Defining the FU

Within Computational Neuroscience, the fundamental unit is typically defined as being individual neurons (Vladimirov et al., 2012) or on the level of cortical areas (Honey et al., 2009). The discussion below focusses on the latter case. In contrast to the discussion in (section Neuroscience) the fundamental unit is not necessarily identified with the cortical areas, but is more flexible, allowing aggregates of cortical areas or even abstract ones derived from the raw data (from fMRI) to be the fundamental units that constitute the nodes of a network. Such cortical areas can also be defined by anatomical means and neurobiological knowledge (as for example in the cortical areas of the cortical areas network of the cat or the macaque; see Hilgetag et al. (2000)) or as parcellations in terms of ‘regions of interest’ (as for example for the human connectome, see Hagmann et al. (2008)).

Separating SC and FC

In Computational Neuroscience, SC refers to brain network connectivity derived from anatomical (and other) data, at the level of the fundamental unit. The large-scale architectural properties (the ‘topology’) of a network resulting from SC may determine important dynamical and functional features of the system. FC refers to relationships among nodes inferred from the dynamics. Typical observables for FC are co-activations or sequential activations of nodes.

A striking example of network topology (SC) shaping dynamics (FC) is the following model (discussed in Müller-Linow et al. (2006)) which considers excitations propagating on a graph. A node can be excited (active), refractory (resting) and susceptible, waiting for an excitation in the neighbourhood. Upon the presence of such a neighbouring excitation, a susceptible node changes to the active state for a single time step, then goes into the refractory state, from which it moves to the susceptible state with a probability p at each time step. Furthermore, spontaneous excitations are possible with a small probability f. Running these dynamics on a graph with hubs and sparsely connected nodes (like the graphs from Barabasi and Albert (1999)), self-organised waves of excitations can be identified around the hubs (Müller-Linow et al., 2008). A broader perspective on such global, collective patterns formed by dynamics on graphs is provided in Hütt et al. (2014).

Within Computational Neuroscience, an important rather novel trend is to compare directly and quantitatively the relationship between SC and FC (SC/FC correlations). Here, correlations of structural brain connectivity with FC derived from the BOLD signal in fMRI studies show high correlation values in the range of 0.6–0.8 in simulations and around 0.3 in experimental data ( Honey et al. (2009); Garcia et al. (2012); Goni et al. (2014); Messé et al. (2015)). Such SC/FC correlations compare structural and FC only in one direction: network structure serves as a ’template’ for the self-organization of dynamical processes, resulting in a set of patterns characterised as FC. A more global perspective includes learning, i.e. the change of SC under the persistent action of FC. In its simplest form, such a co-evolution of structural and FC is given by Hebbian learning rules (Hebb, 1949), where – qualitatively speaking – frequently used network links persist, while rarely used links are degraded.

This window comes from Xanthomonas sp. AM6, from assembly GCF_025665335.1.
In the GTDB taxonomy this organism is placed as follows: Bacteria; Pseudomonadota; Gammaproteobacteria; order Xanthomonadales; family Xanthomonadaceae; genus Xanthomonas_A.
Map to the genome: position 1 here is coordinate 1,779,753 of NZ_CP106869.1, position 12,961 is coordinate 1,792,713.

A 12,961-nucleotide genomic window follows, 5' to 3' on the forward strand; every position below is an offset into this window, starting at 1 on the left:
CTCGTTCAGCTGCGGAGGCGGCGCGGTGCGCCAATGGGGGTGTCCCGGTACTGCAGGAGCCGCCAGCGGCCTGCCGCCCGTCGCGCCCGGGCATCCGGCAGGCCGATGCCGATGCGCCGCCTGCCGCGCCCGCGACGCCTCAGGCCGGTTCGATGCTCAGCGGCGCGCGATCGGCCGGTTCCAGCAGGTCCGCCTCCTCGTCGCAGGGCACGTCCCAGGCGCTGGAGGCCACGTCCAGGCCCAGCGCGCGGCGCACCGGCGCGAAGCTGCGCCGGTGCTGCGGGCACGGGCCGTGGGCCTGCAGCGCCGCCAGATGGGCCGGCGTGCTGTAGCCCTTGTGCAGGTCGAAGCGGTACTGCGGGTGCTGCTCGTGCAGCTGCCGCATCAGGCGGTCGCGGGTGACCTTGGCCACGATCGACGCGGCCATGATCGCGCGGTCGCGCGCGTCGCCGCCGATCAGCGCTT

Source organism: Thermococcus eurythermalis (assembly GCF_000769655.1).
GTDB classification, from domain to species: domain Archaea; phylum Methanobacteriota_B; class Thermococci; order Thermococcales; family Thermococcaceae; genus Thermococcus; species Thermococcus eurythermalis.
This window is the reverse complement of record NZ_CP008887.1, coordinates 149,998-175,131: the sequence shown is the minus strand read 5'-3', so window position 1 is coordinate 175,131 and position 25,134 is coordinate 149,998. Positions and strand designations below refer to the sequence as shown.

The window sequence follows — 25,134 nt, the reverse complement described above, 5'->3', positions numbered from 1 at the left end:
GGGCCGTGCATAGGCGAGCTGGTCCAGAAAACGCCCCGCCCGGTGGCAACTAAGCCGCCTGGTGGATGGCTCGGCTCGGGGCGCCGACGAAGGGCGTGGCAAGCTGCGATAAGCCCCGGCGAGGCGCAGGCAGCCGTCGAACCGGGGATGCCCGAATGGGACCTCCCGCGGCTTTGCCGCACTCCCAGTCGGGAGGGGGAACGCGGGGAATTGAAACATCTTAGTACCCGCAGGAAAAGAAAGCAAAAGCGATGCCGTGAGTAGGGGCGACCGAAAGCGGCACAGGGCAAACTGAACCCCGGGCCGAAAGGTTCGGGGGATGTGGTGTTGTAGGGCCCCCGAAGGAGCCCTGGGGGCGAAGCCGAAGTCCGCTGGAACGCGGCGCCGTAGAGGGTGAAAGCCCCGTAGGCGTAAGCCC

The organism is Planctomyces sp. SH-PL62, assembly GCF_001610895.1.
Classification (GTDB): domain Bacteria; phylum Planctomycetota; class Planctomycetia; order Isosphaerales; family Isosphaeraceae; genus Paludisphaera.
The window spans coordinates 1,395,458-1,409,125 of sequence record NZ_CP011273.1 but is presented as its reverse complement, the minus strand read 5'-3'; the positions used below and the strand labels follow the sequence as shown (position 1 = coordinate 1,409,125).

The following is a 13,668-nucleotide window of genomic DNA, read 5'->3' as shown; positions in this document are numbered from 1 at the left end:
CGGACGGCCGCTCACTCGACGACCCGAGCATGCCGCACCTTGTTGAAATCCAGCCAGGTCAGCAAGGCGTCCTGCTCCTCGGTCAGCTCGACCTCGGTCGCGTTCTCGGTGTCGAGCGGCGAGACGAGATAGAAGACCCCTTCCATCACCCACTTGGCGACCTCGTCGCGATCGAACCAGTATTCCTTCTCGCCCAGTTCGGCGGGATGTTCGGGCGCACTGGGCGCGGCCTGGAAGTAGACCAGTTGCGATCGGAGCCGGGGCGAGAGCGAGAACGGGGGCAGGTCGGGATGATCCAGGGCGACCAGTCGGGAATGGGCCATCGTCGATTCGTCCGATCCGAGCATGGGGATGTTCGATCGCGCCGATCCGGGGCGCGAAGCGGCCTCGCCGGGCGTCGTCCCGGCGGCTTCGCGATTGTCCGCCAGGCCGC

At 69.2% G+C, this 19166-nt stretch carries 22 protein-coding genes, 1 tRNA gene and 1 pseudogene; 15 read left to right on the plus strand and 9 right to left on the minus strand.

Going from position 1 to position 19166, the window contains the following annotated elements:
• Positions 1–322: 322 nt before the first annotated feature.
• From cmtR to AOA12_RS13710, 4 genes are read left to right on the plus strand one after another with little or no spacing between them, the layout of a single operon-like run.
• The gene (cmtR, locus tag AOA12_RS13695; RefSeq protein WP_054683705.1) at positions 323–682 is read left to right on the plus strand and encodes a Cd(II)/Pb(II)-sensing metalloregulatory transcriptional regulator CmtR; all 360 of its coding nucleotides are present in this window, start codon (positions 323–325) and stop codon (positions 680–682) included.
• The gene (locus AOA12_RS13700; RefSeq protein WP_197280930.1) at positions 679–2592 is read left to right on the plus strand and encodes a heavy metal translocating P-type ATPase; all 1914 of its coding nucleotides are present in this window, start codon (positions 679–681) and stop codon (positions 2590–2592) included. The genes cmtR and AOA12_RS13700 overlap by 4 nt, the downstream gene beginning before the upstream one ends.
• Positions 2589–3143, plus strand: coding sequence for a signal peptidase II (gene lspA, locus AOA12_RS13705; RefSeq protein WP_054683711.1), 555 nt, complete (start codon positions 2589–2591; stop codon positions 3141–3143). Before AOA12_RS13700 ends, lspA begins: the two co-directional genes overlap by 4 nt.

Understanding emergent behaviour

The co-evolution of SC and FC offers an interesting possibility for the overarching perspective of self-organization and emergent behaviours, as the system now can, in principle, tune itself towards phase transition points, maximizing its flexibility and its pattern formation capacities. This concept is called self-organised criticality and goes back to the pioneering work by Bak et al. (1987) (e.g., Chialvo, 2010; Moretti and Munoz, 2013; Hilgetag and Hütt, 2014). Phase transition points of a dynamical system are choices of parameters, which position the system precisely at the boundary between two dynamical regimes (e.g., steady states and oscillations). At such points a small change of the parameter value can induce drastic changes in system behaviour.

As already suggested with the example of waves around hubs, the concepts of self- organization and pattern formation may provide a useful theoretical framework for describing the interplay of SC and FC. Self-organization means that a set of elements under the influence of local inter-actions (described by ’control parameters’) creates long-range and frequently very complex structures (’patterns’), which cannot be described by the degrees of freedom of the individual elements but need to be assessed on the scale of the entire system (see, Hütt (2006) for more details and further references). The fact that such patterns emerge spontaneously, when critical values of the control parameters are passed, deeply links the concept of self-organization to phase transitions in dynamical systems Distinguishing between contributions to FC, which can be understood (and compared to SC) on the level of individual links, and contributions to FC, which are collective, global patterns on the graph (Hütt et al. 2014; see also the strategy from Morone et al., 2017), is a current challenge in understanding emergent behaviour.

Measuring connectivity